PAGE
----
Captive Audience

mowingSince writing about Influence by the Inch, I’ve been watching to see how my habits affect the people around me. It turns out that the person I influence most is…me.

If I drink coffee late in the day, I’m the one counting sheep in the middle of the night. If I waste an evening watching television, I’m the one rushing around the next day catching up on my work.

Most significant is the influence of my inner dialog. While part of my mind is thinking whatever pops into my head, a different part responds to those thoughts with scoldings or pats on the back. For example, when I’m mowing the lawn (not my favorite chore) unhappy memories arise. I berate myself for my past mistakes. But then I start to remember how other people have made mistakes too —mistakes that have hurt me. That’s when I give myself comforting pats on the back. After all, I’m the victim. Don’t I deserve some sympathy? Not surprisingly, my thoughts tend to dwell on other people’s mistakes much more than on my own.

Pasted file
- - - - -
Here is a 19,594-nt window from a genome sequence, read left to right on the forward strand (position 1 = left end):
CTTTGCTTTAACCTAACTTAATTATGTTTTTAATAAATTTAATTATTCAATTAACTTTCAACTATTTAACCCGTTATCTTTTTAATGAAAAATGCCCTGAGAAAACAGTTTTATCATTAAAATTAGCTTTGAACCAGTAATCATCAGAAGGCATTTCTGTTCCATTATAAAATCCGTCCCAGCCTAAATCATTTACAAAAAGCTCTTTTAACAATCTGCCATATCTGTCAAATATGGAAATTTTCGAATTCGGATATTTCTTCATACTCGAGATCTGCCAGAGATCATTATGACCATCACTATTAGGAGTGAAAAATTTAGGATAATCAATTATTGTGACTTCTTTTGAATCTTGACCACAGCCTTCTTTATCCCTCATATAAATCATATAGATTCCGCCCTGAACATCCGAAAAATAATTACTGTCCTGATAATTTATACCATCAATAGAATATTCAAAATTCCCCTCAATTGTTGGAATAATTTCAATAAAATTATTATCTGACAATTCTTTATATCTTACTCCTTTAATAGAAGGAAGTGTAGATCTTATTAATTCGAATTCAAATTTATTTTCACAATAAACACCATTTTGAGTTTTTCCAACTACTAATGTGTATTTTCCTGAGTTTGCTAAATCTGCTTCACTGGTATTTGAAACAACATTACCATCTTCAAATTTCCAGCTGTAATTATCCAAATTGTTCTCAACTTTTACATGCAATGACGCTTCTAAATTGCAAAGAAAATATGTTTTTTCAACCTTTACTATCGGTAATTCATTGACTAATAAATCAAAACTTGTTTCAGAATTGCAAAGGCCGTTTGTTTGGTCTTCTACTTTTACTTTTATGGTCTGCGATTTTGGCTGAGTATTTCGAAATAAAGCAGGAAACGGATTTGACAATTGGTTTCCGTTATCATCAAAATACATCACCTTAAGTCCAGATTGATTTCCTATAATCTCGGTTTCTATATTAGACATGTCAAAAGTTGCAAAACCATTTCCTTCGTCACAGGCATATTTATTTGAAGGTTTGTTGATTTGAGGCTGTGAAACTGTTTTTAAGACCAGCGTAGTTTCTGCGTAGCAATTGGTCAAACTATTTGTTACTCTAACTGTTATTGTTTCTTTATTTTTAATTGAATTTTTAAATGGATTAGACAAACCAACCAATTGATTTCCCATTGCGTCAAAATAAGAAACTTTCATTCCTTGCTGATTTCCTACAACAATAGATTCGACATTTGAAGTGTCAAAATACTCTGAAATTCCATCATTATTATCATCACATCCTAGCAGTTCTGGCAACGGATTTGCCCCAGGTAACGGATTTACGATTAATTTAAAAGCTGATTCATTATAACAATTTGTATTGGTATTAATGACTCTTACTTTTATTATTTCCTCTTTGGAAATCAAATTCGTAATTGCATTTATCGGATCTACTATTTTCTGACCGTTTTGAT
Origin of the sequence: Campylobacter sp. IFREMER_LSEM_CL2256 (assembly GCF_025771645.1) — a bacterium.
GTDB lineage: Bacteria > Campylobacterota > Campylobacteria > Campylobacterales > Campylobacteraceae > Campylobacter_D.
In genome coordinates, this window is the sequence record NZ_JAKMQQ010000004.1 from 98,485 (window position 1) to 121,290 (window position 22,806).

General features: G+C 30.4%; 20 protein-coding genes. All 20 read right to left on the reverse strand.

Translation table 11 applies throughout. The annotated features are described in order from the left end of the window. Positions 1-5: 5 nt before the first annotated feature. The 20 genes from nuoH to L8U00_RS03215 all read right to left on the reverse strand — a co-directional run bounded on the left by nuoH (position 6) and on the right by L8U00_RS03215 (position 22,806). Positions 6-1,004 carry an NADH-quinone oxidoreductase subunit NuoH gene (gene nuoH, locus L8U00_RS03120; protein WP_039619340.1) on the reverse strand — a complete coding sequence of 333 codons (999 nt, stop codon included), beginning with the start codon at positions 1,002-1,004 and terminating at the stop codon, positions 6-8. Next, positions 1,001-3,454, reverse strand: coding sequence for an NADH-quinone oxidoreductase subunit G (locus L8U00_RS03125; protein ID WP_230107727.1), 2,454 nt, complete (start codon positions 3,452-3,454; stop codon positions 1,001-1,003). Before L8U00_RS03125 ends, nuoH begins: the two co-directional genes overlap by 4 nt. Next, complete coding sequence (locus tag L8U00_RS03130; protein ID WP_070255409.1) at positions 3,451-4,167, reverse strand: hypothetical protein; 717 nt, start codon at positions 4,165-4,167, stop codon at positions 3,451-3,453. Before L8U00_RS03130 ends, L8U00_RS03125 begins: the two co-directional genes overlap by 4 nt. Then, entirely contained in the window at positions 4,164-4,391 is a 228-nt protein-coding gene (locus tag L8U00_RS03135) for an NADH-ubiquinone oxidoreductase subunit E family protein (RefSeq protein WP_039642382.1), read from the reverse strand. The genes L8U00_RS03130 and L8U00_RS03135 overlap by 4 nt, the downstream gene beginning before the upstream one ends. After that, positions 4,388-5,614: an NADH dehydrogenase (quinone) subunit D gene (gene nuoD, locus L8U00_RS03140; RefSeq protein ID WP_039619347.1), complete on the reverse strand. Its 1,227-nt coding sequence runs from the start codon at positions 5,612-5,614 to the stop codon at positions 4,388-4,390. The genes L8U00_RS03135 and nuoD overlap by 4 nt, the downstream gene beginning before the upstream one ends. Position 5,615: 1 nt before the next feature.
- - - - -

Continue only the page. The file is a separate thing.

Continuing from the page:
Dwelling on resentments serves an ulterior motive. It works up my emotions into such an a state that I feel justified in taking a break from mowing while I calm down. Calming down usually requires a high calorie snack. How’s that for being a bad influence on myself? First, I encourage destructive thoughts. Then I use those thoughts to excuse laziness and unhealthy eating.

Next time I mow the lawn, I plan to try an experiment. When my thoughts drift in a negative direction, I’ll say, “Ah-ah-ah! None of that!” Then I’ll seek out a happy memory to replace the bad one. If I have to redirect my thoughts a hundred times, I’ll do it.

As for the unhealthy eating: I’ll prepare a nourishing snack ahead of time so it will be waiting when I finish mowing.